More than 98 percent of the 8,898 alerts from aviation 406-MHz emergency locator transmitters (ELTs) last year in the U.S. were false alarms. Only 112 alerts were authentic distress situations, according to figures from the NOAA Search and Rescue Satellite Aided Tracking (SARSAT) team.
Thus, the FAA has published Information for Operators 18007 to provide awareness to aircraft operators and pilots on the problem of ELT false alerts. In addition to incorrect testing and maintenance, accidental false alerts can be caused by improper installation, unfamiliarity with beacon operation, and hard landings, according to the FAA. Search-and-rescue (SAR) personnel respond immediately to every activation of a 406-MHz ELT. This response will stop only when it has been proven that the activation was a false alert.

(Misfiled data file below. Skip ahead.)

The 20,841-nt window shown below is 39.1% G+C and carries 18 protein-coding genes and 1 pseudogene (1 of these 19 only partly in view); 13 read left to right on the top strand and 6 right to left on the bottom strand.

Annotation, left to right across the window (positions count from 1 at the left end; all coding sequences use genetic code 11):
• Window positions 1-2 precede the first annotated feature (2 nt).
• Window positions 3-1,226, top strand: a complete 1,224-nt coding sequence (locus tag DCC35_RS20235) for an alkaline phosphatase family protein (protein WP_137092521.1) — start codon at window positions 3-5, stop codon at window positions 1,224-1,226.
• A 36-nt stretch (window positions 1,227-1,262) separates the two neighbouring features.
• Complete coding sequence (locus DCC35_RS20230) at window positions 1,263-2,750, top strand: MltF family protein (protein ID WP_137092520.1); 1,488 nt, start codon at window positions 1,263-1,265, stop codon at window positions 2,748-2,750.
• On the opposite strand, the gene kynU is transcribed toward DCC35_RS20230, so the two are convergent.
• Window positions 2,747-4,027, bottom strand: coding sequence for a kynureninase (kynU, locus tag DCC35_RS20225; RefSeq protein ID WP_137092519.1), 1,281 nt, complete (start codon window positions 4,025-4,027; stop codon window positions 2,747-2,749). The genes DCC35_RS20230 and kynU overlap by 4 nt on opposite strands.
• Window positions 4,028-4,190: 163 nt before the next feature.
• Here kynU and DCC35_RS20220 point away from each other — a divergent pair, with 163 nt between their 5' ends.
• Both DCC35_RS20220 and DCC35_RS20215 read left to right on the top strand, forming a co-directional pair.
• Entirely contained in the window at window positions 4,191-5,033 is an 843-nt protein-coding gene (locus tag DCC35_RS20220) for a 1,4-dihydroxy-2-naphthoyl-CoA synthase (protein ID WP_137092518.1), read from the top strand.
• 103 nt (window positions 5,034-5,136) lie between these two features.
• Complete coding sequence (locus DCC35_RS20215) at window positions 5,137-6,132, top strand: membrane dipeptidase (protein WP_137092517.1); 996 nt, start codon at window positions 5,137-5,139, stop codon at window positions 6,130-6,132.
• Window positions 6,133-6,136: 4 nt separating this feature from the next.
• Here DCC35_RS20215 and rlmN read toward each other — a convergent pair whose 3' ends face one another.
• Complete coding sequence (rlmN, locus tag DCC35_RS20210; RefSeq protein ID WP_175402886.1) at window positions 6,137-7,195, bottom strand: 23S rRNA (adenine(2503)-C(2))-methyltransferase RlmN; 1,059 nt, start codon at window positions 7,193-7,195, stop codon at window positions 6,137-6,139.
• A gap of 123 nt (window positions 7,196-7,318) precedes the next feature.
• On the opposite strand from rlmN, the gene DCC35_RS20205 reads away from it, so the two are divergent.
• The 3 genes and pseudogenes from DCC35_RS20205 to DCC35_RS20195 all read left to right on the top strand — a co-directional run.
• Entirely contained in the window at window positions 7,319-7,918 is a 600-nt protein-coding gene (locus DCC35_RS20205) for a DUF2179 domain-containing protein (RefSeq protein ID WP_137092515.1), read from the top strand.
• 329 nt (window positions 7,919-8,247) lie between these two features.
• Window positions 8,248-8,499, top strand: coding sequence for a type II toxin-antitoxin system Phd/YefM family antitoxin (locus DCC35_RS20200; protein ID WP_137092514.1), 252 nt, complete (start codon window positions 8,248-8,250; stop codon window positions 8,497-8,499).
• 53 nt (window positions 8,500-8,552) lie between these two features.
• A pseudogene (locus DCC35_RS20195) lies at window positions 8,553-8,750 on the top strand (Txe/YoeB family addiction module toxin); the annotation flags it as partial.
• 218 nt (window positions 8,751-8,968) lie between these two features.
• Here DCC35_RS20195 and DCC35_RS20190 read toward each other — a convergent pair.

“Because of this, every false alert has the potential to put rescuers in harm’s way and waste valuable resources,” the FAA said. “If the ELT is accidentally activated, cancel the false alert by calling the U.S. Air Force Rescue Coordination Center at (800) 851-3051, or the nearest FAA ATC facility.”
A method to help save time and resources for SAR personnel is to have a registered ELT. The quickest way for SAR personnel to confirm a false alert is to place a telephone call to the person to whom the ELT is registered. With a properly registered ELT, the transmitted signal includes a digital code that can be used to identify the owner. Operators should also ensure that ELT self-tests and annual tests are conducted according to the manufacturer’s instructions and FAA recommendations.